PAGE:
Reining explained & scoring high

Reining Explained

Reining is a Western style of riding that demonstrates tremendous agility in turning, stopping, lead changing, and more. For these classes, the most advanced Western riders perform an individual, pre-assigned pattern from memory, demonstrating a variety of stops, turns, and figure eights in various speeds. 

The emphasis is on the technical application of natural aids and the extent to which the horse accepts the guidance of the rider, remaining relaxed and obedient.

Points are gained for the neatness, despatch, ease, calmness and speed with which the horse performs the pattern and are lost for displays of resistance and disobedience.

Scoring High

Each of the preset reining patterns is divided into manoeuvres, which are scored individually. Each horse begins the pattern on a score of 70; the average score.

Each manoeuvre is scored in 1/2 point increments from a low of -1 1/2 to a high of +1 1/2, with a score of 0 denoting a manoeuvre that is correct with no degree of difficulty. A horse scoring 0 throughout therefore completes the pattern with a score of 70.

In addition to the score judged for each manoeuvre, which reflects the opinion of the judge and takes into account the degree of proficiency shown or any faults displayed such as anticipating the rider’s signals, set penalty points must be deducted for specified serious faults.

Nothing lowers an overall score like incurring numerous penalty points! These are non-discretionary for the judge; if the faults are displayed, the points must be deducted.

For example: running a circle on the wrong lead is penalised as follows

  • one stride out of lead – 1/2 point
  • quarter circle out of lead – 1 point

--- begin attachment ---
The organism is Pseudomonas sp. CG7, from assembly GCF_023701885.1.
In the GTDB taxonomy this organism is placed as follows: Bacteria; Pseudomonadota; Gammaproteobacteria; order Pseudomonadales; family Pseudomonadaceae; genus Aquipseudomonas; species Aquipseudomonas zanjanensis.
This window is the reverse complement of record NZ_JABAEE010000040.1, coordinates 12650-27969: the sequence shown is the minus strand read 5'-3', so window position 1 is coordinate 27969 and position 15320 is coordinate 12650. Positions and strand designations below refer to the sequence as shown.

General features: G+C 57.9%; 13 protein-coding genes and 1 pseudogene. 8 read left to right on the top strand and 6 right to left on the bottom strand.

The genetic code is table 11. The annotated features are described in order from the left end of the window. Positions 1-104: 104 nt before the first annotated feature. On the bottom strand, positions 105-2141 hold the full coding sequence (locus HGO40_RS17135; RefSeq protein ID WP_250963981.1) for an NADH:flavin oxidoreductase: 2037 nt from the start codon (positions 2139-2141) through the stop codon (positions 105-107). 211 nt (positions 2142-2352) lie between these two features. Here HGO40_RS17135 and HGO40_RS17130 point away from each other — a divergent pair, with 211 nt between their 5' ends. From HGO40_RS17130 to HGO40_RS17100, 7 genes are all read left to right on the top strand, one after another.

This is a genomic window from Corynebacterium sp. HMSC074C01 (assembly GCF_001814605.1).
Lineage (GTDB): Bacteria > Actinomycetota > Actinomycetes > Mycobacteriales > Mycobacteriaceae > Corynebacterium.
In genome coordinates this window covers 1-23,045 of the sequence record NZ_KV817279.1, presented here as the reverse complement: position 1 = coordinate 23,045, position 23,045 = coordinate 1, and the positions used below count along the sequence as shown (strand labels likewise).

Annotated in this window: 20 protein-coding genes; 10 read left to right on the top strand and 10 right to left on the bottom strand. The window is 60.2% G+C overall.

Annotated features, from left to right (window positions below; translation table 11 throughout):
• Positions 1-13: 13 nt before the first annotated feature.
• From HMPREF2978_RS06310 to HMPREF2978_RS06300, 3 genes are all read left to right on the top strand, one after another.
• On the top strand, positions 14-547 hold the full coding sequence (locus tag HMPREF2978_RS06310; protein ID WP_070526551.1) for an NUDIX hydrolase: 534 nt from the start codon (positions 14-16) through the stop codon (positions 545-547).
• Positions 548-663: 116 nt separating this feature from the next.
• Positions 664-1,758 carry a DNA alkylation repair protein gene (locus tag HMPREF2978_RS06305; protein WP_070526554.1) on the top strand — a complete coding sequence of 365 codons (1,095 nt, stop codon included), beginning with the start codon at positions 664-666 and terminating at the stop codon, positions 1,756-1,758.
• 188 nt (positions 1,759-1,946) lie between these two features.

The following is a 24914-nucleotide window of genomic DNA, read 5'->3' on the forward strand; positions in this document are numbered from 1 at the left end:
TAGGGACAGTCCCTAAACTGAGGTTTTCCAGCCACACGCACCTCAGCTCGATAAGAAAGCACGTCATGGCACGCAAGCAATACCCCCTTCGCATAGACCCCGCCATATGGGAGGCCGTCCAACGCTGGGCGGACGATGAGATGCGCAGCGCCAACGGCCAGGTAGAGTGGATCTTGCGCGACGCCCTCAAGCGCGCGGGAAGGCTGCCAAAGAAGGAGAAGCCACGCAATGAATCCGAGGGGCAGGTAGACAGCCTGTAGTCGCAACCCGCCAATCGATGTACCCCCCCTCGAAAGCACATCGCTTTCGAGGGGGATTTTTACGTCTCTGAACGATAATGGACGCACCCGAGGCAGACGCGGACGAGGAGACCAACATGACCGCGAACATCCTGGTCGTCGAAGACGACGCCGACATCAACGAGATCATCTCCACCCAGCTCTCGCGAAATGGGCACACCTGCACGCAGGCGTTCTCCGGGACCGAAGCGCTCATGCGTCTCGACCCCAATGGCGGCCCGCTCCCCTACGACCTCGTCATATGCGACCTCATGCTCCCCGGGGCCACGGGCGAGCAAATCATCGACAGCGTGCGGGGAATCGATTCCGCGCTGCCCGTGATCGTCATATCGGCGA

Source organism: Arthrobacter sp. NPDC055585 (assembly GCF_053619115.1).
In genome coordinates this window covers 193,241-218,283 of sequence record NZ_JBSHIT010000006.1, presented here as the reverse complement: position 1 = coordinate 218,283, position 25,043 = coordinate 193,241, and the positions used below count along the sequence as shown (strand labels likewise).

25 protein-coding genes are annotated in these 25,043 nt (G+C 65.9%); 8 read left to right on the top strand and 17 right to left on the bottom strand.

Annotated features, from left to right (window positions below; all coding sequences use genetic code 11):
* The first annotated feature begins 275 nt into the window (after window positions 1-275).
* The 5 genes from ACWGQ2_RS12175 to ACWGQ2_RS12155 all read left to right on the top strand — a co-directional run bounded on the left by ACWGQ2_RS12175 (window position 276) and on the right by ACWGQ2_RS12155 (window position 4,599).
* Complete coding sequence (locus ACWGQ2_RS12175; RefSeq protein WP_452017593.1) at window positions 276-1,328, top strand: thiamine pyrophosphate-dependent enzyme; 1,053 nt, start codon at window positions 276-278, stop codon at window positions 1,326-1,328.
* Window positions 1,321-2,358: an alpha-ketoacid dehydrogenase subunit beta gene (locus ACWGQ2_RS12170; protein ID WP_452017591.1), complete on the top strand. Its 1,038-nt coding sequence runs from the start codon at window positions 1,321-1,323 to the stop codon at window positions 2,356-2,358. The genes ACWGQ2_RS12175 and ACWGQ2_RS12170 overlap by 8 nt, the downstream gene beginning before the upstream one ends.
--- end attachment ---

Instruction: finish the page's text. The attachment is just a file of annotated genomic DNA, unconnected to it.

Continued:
• half circle out of lead – 2 points
  • three quarter circle out of lead – 3 points
  • complete circle out of lead – 4 points

As you can see, running 2 circles on the wrong lead would lose you 8 penalty points and you could also expect to receive a score of -1 1/2 for a manoeuvre badly performed. 

From your starting score of 70, deduct 8 penalty points and – 1 1/2 as your manoeuvre score and your final score now stands at 60 1/2 after just one manoeuvre.

Faults serious enough to incur penalty points are

  • running on the wrong lead
  • jogging
  • under or over spinning anything up to a quarter circle
  • freezing in a spin
  • failing to run beyond pattern markers
  • failing to remain at least 6 metres from a wall of fence when approaching a stop or rollback

Other faults are serious enough to result in a final non-completion score of 0. Running off-pattern (performing movements in the wrong order, the wrong way etc), backing more than 2 strides or turning more than 90 degrees where not specified for example will result in an overall zero score and should obviously be avoided.

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